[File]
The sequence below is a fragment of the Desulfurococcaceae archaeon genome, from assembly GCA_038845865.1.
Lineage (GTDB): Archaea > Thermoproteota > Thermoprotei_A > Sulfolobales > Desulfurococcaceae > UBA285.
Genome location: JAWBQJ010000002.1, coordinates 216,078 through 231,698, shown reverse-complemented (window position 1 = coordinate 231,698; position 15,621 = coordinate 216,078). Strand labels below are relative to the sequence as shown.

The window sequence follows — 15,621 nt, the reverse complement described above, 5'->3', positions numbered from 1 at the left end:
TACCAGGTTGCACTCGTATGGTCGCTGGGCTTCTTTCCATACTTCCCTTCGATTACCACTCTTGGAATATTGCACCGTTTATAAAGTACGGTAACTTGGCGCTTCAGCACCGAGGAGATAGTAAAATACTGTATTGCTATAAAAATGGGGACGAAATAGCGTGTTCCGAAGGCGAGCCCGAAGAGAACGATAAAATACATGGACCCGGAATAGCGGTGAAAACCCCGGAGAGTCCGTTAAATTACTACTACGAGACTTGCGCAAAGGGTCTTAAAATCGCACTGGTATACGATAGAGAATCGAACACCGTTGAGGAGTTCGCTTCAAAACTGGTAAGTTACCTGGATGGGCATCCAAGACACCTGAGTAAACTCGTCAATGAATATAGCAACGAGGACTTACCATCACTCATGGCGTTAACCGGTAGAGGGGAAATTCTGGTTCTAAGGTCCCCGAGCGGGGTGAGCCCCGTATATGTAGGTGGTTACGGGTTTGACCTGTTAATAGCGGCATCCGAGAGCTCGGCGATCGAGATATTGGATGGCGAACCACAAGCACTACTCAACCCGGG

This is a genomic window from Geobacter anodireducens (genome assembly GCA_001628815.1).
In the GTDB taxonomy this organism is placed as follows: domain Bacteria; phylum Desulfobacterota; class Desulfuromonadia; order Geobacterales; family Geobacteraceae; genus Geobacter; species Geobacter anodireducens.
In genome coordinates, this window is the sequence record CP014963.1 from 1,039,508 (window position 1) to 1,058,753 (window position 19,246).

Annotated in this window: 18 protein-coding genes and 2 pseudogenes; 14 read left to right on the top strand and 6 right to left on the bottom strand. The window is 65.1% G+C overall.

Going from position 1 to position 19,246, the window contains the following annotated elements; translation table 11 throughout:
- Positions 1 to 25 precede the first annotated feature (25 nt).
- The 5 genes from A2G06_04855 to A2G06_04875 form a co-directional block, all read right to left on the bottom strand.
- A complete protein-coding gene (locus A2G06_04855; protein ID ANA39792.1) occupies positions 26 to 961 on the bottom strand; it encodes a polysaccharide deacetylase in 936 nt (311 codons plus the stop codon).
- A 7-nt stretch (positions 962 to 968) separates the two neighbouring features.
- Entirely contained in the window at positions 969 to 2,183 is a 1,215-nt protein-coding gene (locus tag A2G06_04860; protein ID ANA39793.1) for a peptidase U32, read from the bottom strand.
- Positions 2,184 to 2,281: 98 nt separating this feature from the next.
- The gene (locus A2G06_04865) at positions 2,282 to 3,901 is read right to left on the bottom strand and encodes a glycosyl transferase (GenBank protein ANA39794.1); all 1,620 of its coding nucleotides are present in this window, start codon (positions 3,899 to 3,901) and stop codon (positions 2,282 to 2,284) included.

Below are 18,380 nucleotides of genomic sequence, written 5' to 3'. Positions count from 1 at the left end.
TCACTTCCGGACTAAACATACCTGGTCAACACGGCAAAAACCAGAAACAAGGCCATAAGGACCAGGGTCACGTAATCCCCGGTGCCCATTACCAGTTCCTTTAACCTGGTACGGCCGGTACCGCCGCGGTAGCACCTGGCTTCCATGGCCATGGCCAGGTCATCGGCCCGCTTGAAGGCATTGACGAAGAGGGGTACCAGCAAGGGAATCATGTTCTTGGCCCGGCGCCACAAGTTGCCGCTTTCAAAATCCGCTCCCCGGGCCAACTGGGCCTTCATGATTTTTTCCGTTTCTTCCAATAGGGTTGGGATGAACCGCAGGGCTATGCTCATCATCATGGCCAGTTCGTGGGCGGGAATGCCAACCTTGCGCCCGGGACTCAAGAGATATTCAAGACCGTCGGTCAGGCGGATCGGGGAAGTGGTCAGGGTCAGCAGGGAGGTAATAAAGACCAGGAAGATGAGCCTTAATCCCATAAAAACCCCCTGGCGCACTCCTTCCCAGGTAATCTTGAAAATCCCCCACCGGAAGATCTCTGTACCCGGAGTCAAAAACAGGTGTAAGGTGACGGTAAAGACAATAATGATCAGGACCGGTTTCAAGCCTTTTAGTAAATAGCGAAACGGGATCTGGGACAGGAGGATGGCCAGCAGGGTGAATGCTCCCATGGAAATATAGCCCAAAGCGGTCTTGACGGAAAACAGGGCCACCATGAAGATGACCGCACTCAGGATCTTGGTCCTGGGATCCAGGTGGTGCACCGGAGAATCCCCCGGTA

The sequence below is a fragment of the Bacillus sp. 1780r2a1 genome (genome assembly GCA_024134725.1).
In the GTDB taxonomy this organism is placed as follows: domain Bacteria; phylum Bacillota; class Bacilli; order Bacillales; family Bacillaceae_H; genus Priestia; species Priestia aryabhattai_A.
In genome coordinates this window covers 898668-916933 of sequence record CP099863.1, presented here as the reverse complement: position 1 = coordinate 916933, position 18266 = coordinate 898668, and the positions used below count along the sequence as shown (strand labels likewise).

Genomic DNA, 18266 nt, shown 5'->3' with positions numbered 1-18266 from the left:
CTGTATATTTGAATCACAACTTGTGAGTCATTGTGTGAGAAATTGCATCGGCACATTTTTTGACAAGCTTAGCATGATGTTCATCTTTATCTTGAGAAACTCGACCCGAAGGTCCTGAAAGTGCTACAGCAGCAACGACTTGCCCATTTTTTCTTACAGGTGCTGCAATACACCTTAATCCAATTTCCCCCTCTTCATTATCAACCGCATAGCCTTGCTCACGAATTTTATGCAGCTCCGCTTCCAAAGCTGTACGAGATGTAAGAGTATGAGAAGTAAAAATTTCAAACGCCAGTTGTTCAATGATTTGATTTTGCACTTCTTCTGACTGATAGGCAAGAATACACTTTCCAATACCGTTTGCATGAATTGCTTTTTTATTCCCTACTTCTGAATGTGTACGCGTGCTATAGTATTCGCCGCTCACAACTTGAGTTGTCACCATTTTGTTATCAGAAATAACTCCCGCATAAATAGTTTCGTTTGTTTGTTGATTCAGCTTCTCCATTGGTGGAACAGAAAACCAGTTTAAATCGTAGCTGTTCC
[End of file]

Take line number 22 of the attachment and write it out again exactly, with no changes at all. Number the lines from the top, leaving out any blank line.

In genome coordinates this window covers 898668-916933 of sequence record CP099863.1, presented here as the reverse complement: position 1 = coordinate 916933, position 18266 = coordinate 898668, and the positions used below count along the sequence as shown (strand labels likewise).